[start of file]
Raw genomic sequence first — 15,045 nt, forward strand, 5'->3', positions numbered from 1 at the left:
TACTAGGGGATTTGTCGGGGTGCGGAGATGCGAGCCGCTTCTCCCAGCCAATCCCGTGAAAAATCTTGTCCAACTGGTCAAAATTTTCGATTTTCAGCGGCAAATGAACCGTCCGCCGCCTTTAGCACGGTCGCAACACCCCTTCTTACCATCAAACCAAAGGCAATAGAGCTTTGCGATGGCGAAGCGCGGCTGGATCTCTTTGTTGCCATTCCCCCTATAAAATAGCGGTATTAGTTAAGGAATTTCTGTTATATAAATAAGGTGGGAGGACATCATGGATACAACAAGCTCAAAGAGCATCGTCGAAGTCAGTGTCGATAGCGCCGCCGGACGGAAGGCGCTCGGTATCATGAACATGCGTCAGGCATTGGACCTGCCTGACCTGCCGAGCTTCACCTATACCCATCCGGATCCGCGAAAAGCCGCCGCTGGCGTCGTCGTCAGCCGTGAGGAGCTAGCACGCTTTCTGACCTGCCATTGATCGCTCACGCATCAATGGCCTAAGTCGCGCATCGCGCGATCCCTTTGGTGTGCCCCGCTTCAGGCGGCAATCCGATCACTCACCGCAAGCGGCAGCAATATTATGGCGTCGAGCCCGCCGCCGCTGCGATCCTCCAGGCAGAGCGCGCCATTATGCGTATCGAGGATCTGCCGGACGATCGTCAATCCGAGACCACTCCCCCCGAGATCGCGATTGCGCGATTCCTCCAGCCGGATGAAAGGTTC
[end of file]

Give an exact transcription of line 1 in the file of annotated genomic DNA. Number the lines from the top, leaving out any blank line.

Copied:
Raw genomic sequence first — 15,045 nt, forward strand, 5'->3', positions numbered from 1 at the left: